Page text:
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Vieux Carre Paperback – October 2, 2000


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Product Details

  • Paperback: 116 pages
  • Publisher: New Directions; 2nd edition (October 2, 2000)
  • Language: English
  • ISBN-10: 0811214605
  • ISBN-13: 978-0811214605
  • Product Dimensions: 7.9 x 5.1 x 0.4 inches
  • Shipping Weight: 6.4 ounces (View shipping rates and policies)
  • Average Customer Review: 4.6 out of 5 stars  See all reviews (5 customer reviews)
  • Amazon Best Sellers Rank: #601,159 in Books (See Top 100 in Books)

Editorial Reviews

About the Author

Tennessee Williams (1911-1983) is the acclaimed author of many books of letters, short stories, poems, essays, and a large collection of plays, including The Glass Menagerie, A Streetcar Named Desire, Camino Real, Cat on a Hot Tin Roof, Orpheus Descending, The Night of the Iguana, and The Rose Tattoo.

More About the Author

Tennessee Williams (1911-1983), one of the 20th century's most superb writers, was also one of its most successful and prolific. His classic works include Cat on a Hot Tin Roof, A Streetcar Named Desire, The Glass Menagerie, Summer and Smoke, Camino Real, Sweet Bird of Youth, Night of the Iguana, Orpheus Descending, and The Rose Tattoo.

Customer Reviews

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Most Helpful Customer Reviews

6 of 6 people found the following review helpful By A Customer on April 3, 2001
Format: Paperback
*Vieux Carre* is probably the finest play of Williams' "Late" period--and it's terrific, though unfairly neglected. It's much more like the earlier work in terms of a "straight" narrative, and as good as it is I think we'll be seeing many more productions of it in the future.
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2 of 2 people found the following review helpful By Shannon L. Yarbrough VINE VOICE on February 28, 2012
Format: Paperback Verified Purchase
Based on Williams' own real life experiences while living in a boarding house at 722 Toulouse Street in New Orleans briefly in the late 1930s, Vieux Carre is one of his lesser known "memory plays."

It is somewhat narrated by "the writer" as he interacts with his land lord Mrs. Wire, her maid, and several other tenants. There's a sexually charged couple - Tye and Jane - and another older couple of female crones who think they are high society but are actually extremely poor. There's also a gay artist suffering from Tuberculosis who has a brief sexual encounter with the writer, the only homosexual scene Williams ever wrote for onstage.

Obviously being a script, much is left up to interpretation. This play isn't as full as Glass Menagerie, but it still has its moments to shine. I'd still love to see this live on stage some day, but those curious readers who don't know much about the "real life" events of Williams life that inspired this work might find themselves bored or lost.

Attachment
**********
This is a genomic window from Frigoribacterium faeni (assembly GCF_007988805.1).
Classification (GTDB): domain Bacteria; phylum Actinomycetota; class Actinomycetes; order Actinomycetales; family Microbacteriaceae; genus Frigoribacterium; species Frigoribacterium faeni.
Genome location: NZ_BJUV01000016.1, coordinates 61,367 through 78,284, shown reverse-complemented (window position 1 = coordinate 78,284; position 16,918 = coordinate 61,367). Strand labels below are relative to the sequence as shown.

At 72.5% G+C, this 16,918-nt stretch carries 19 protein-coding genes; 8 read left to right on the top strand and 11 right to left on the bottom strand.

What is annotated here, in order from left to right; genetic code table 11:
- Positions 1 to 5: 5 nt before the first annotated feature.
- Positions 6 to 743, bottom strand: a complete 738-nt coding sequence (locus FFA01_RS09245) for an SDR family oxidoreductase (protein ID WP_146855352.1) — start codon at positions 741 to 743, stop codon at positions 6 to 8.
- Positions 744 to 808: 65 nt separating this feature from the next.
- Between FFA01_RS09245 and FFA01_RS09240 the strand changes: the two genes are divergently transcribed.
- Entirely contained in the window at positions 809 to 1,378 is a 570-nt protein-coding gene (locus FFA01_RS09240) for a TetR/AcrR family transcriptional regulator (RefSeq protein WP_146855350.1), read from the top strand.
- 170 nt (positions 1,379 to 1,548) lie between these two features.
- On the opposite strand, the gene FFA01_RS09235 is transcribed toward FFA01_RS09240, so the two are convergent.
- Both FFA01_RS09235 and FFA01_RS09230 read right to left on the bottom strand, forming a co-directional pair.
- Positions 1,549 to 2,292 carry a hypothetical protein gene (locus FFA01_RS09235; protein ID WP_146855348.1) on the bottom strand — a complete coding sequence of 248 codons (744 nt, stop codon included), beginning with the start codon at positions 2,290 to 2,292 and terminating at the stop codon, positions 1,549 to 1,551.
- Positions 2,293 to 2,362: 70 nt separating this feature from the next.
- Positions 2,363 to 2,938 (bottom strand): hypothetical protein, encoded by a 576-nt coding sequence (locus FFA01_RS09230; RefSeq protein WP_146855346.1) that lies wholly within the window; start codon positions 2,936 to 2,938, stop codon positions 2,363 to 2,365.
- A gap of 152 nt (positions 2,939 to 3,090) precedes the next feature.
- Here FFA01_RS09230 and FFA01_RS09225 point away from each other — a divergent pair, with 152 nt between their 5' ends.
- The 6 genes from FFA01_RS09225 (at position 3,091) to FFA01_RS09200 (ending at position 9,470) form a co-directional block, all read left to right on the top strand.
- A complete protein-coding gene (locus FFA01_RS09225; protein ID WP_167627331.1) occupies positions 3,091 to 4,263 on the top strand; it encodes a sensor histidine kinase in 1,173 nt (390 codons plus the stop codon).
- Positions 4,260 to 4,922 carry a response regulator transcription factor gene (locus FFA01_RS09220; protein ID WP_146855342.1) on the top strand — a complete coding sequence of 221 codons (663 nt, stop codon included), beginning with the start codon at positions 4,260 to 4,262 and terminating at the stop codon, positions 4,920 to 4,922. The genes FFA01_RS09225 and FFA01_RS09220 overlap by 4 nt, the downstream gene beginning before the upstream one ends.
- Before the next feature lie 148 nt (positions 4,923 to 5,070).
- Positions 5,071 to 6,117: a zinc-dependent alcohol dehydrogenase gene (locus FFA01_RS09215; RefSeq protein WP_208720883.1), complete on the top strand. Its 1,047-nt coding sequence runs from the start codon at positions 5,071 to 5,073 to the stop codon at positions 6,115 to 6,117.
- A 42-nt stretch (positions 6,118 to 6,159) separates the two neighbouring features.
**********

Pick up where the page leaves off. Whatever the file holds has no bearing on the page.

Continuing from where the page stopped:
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1 of 1 people found the following review helpful By Gary F. Taylor HALL OF FAMETOP 500 REVIEWERVINE VOICE on August 11, 2013
Format: Paperback
VIEUX CARRE was originally produced on Broadway in 1977, where it was a notable commercial failure at five performances. The play requires five women and five men and is performed on abstract set representing a decayed boarding house in the New Orleans French Quarter in the late 1930s.

Williams had tremendous success in the 1940s and 1950s, but he struggled to find a commercial voice in the 1960s and 1970s. VIEUX CARRE is in some ways typical of his output at this time: long on atmosphere and character, short on actual plot, and more interested in tone than tangibles. Although a nameless writer is technically the central character, the play is really an ensemble piece, a collage of the desperate. Mr. Nightingale is a sketch artist who refuses to believe he is dying of tuberculosis; the sisters Mary Maude and Carrie are so poor they are literally starving to death and trying to get by scraping through trashcans on the street; Jane is a society girl on the run from a terminal medical condition. All of them are dominated by the landlady, Mrs. Wire, a half-crazy, half-sly woman who bends the tenants to her will with constant threats of eviction.

Williams was noted for the often sordid nature of his work, and it would be hard to imagine characters and situations more sordid than those presented here. The circumstances are nasty, hard, and cruel; the characters are ineffectual, desperate, and (as Mrs. Wire, the landlady, points out) "dying of loneliness." It is a place where the only hope one can have is for subsistence survival. It is not difficult to see why the play was unsuccessful; it is very dark, very impressionistic, and is more a series of vignettes than it is a seamless whole. Nonetheless, this is very likely the best of William's later plays. Strongly recommended.

GFT, Amazon Reviewer
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By Kay Christensen on February 16, 2013
Format: Paperback
I just finished 'Vieux Carre' yesterday, and I hated that because I'd love to know what happened to the characters after the final scene! I've loved Tennessee Williams for decades, but this was one of his works I wasn't familiar with. By the end of the first page, I felt like I'd opened a gift.
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By Michael T. Duni on September 15, 2014
Format: Paperback
Fine.
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